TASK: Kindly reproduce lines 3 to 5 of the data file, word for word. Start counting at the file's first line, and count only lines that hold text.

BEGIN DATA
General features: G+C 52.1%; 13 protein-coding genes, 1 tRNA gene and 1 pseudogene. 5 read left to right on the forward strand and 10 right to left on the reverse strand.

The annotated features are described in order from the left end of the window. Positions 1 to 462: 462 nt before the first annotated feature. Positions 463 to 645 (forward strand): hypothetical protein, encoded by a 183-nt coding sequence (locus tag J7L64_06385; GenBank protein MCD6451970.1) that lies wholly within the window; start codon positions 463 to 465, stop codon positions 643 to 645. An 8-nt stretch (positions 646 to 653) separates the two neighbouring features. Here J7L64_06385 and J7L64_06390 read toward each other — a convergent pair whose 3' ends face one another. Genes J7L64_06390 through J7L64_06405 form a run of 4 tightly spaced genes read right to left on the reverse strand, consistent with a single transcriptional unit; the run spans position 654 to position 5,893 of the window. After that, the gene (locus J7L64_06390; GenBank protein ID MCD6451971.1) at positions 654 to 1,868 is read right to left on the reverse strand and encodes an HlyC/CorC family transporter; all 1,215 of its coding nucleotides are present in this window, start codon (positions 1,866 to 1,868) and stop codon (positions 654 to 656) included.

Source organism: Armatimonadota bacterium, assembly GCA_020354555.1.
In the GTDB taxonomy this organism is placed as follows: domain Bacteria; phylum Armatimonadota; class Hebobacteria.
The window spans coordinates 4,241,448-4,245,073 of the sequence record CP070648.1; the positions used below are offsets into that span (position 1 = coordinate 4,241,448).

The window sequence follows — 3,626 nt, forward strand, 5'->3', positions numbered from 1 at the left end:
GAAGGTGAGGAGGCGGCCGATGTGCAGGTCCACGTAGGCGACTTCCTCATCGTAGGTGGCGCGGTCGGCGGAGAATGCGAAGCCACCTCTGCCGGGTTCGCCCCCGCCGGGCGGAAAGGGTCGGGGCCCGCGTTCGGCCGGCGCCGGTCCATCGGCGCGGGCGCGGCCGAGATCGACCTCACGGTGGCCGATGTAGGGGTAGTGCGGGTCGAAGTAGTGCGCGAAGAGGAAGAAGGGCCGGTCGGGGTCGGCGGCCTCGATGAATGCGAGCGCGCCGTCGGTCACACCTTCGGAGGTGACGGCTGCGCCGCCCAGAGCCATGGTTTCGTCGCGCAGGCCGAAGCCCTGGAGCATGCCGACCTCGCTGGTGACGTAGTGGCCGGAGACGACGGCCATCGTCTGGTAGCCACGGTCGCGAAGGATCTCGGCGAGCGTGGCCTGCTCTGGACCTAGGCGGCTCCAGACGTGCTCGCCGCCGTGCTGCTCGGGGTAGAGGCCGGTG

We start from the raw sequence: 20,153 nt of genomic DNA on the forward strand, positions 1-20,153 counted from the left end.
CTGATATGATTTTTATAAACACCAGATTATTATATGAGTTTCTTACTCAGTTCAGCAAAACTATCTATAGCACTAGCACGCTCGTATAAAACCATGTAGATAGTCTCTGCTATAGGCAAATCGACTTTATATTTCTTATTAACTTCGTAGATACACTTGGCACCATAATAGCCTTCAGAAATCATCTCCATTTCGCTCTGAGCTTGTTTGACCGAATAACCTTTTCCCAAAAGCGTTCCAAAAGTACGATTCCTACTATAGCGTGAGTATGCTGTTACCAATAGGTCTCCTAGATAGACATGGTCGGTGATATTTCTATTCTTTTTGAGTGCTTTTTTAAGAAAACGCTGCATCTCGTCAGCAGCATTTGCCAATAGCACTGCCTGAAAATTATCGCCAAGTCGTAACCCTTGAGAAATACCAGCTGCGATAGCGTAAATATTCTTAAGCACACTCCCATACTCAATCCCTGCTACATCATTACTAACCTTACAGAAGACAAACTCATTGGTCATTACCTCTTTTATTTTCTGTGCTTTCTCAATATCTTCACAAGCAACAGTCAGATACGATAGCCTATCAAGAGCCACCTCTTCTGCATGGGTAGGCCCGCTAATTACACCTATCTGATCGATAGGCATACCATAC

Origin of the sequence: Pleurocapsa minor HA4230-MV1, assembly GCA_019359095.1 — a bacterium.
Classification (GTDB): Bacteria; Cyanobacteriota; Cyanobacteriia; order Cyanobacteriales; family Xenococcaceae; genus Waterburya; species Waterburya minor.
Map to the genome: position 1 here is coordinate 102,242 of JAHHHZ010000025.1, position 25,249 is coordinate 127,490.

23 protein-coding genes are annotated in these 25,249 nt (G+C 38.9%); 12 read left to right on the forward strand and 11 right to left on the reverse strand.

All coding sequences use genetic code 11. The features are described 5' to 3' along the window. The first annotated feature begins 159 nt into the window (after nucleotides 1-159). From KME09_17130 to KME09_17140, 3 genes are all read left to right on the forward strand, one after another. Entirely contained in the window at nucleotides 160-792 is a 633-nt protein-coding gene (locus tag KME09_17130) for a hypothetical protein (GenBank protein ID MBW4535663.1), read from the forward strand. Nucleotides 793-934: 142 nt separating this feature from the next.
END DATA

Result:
Source organism: Armatimonadota bacterium, assembly GCA_020354555.1.
In the GTDB taxonomy this organism is placed as follows: domain Bacteria; phylum Armatimonadota; class Hebobacteria.
The window spans coordinates 4,241,448-4,245,073 of the sequence record CP070648.1; the positions used below are offsets into that span (position 1 = coordinate 4,241,448).